International Dermatology Outcome Measures (IDEOM) Group 2016 New York Meeting: Meeting Summary and Data from the Psoriasis Working Group
August 2017 | Volume 16 | Issue 8 | Original Article | 770 | Copyright © August 2017
Lourdes M. Perez-Chada MD,a* Sanminder Singh BS,b* Kristina Callis-Duffin MD MS,c Amit Garg MD,d Alice B. Gottlieb MD PhD,e John Latella,f April W. Armstrong MD MPH,bâ€ and Joseph F. Merola MD MMSca,gâ€
aHarvard Medical School, Boston, MA bUniversity of Southern California Keck School of Medicine, Los Angeles, CA cUniversity of Utah, Salt Lake City, UT dHofstra Northwell School of Medicine, New Hyde Park, NY eNew York Medical College, Valhalla, NY fInternational Dermatology Outcome Measures (IDEOM), Windsor, CT gDepartment of Dermatology and Department of Medicine, Division of Rheumatology, Brigham and Womenâ€™s Hospital, Boston, MA *Co-first authors â€ Co-senior authors
The International Dermatology Outcome Measures (IDEOM) Group was established to develop validated and standardized patient-centered outcome measures in dermatology that meet the needs of stakeholders and can be used in clinical practice as well as clinical research. At this meeting, we aimed to define the final core domain set to be assessed in psoriasis clinical research and to identify which of the current psoriasis assessment instruments appropriately address those domains. Specifically, we sought to ascertain stakeholder input on domain match and feasibility of multiple psoriasis instruments. We presented 19 physician-reported and 23 patient-reported outcome measures at the meeting. Stakeholders anonymously voted on the validity and feasibility of each instrument. Validity was rated as: green (good), amber (fair), red (poor), and white (not enough information). Feasibility was rated as: green (feasible), amber (concerns about some aspects of feasibility), red (not feasible), and white (not enough information). Eighteen physician-reported and 20 patient-reported instruments received a favorable green or amber rating for validity from the majority of voters. Seventeen physician-reported and 19 patient-reported instruments received a green or amber rating for feasibility from the majority of voters. A significant proportion of the psoriasis instruments received a good or fair vote for measuring their intended psoriasis domains in a feasible manner. We will continue to refine our voting methodology and incorporate patient input into our process of defining psoriasis domains and developing validated instruments.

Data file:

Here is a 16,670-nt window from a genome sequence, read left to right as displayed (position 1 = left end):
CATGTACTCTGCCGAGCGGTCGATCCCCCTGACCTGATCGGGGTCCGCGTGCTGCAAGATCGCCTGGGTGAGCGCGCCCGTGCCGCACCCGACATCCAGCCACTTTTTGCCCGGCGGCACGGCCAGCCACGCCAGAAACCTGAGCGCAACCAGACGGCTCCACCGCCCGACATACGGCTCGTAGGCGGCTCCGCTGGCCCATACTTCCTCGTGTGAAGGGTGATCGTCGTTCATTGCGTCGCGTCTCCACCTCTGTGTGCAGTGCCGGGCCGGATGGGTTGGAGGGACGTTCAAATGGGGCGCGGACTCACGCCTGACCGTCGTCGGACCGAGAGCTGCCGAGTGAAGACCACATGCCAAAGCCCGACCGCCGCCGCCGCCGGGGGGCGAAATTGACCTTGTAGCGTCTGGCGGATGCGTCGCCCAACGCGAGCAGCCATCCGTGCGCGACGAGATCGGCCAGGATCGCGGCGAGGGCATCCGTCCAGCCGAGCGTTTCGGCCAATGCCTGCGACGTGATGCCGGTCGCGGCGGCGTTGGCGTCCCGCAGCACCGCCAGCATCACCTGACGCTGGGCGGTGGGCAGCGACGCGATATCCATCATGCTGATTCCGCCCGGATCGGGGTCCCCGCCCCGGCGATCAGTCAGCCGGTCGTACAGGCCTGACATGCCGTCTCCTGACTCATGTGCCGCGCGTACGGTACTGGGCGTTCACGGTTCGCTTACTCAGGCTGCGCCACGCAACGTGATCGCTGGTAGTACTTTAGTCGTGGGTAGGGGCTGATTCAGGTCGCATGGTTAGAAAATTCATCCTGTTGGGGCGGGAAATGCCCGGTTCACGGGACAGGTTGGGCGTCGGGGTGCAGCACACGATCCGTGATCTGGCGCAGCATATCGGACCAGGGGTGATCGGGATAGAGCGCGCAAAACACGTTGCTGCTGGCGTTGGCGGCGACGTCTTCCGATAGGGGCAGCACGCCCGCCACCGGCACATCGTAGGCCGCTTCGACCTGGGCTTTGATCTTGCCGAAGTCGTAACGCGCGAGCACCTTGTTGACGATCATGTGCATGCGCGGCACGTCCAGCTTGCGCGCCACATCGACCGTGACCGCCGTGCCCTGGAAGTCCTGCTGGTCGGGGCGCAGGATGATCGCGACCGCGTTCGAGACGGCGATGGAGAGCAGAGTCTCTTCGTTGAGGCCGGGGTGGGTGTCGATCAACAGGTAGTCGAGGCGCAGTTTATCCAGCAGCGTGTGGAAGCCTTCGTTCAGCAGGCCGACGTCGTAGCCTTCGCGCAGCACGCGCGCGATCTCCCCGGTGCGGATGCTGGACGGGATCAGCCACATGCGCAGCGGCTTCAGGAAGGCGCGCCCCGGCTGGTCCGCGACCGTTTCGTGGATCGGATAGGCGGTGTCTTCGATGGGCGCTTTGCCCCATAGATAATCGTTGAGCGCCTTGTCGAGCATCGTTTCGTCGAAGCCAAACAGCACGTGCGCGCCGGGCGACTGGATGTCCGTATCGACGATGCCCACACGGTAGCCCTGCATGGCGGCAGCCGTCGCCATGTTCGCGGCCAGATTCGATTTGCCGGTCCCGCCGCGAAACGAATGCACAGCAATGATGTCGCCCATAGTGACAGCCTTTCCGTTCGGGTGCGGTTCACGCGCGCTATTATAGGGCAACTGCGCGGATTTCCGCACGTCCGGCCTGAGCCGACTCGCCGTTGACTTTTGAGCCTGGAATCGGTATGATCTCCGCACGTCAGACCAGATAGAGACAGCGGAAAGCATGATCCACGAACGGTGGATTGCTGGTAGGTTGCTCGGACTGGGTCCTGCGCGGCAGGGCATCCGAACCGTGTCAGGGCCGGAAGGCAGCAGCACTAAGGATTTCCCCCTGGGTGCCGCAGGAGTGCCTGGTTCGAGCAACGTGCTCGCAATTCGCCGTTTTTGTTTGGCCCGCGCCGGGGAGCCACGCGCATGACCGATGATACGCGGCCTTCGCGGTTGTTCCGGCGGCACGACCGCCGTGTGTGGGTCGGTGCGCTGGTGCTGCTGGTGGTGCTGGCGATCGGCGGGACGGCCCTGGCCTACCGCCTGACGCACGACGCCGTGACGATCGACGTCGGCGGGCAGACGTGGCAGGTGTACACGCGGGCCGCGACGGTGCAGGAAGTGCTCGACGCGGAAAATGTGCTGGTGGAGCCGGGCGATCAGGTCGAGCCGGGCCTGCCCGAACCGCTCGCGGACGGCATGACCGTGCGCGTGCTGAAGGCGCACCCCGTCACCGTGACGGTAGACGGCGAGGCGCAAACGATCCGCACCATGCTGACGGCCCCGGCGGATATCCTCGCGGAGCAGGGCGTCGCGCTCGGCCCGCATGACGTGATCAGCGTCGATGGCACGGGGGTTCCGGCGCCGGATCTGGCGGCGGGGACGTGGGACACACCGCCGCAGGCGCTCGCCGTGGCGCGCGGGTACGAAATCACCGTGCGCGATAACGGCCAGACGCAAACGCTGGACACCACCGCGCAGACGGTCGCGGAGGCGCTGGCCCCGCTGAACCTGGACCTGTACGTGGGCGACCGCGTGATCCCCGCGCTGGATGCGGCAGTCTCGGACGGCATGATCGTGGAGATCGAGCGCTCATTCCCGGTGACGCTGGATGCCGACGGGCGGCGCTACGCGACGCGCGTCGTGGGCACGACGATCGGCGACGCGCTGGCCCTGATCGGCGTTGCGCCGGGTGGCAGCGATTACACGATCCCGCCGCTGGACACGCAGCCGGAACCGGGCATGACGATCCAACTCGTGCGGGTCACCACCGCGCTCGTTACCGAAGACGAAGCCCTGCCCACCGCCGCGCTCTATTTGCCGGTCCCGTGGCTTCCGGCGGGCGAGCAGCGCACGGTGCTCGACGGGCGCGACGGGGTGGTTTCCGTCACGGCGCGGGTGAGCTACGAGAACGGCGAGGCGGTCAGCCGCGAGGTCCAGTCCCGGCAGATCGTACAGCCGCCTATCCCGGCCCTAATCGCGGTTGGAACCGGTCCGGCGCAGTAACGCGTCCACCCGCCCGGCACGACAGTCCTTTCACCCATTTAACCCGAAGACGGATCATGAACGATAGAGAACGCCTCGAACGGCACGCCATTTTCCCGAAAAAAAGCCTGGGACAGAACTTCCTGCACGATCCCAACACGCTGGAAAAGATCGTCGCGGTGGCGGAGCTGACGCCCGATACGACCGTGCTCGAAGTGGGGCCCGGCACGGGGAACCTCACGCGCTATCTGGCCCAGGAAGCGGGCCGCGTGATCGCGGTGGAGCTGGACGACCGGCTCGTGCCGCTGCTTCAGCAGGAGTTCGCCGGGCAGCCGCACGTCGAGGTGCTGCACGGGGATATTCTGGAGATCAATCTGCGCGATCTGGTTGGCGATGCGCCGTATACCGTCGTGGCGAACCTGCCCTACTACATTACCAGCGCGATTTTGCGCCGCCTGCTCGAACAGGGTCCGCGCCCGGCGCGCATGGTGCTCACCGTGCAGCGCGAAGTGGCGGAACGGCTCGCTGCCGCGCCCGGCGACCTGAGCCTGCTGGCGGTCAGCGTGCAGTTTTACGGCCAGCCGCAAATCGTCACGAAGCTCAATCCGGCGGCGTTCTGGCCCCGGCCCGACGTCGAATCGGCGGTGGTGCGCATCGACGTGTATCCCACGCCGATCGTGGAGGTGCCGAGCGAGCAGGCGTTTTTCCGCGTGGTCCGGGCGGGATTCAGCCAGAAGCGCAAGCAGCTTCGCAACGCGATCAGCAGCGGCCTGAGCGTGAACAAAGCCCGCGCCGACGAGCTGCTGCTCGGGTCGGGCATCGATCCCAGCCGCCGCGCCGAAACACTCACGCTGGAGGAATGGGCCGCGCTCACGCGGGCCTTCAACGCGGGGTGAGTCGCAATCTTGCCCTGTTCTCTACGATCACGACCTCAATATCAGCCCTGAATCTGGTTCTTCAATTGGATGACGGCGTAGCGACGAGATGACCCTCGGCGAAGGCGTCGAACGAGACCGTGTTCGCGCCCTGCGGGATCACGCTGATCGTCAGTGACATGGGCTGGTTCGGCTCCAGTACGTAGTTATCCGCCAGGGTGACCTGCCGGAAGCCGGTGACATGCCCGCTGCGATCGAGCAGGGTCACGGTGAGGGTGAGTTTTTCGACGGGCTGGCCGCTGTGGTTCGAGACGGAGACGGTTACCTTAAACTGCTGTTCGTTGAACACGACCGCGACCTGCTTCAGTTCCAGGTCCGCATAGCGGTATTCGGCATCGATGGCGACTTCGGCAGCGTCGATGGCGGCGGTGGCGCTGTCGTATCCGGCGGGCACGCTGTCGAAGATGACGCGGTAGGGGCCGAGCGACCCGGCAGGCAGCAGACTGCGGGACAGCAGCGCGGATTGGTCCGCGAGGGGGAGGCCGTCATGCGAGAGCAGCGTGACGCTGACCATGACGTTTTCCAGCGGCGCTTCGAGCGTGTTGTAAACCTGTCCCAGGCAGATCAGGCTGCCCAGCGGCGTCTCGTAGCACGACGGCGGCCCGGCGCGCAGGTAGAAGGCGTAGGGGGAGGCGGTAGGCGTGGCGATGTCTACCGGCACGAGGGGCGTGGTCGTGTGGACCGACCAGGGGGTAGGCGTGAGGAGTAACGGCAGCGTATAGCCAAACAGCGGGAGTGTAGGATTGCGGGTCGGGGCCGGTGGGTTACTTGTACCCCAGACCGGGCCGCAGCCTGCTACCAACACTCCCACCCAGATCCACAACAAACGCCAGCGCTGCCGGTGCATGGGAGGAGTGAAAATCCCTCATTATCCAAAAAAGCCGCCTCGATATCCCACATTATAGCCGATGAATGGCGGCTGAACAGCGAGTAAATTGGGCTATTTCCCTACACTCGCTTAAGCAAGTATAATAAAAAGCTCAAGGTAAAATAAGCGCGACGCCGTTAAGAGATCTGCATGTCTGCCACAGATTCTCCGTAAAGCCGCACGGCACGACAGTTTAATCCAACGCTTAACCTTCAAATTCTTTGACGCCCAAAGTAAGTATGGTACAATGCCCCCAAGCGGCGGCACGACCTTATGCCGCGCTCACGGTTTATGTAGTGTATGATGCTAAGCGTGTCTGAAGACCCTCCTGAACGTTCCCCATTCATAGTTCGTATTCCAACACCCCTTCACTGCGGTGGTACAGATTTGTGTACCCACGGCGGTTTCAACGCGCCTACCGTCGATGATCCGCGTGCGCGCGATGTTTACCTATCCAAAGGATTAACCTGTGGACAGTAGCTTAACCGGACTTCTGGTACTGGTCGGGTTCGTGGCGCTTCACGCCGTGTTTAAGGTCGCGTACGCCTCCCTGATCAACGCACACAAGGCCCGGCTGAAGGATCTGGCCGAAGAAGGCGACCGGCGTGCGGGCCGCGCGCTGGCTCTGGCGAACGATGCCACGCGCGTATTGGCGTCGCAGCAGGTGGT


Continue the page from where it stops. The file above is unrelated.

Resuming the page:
J Drugs Dermatol. 2017;16(8):770-777.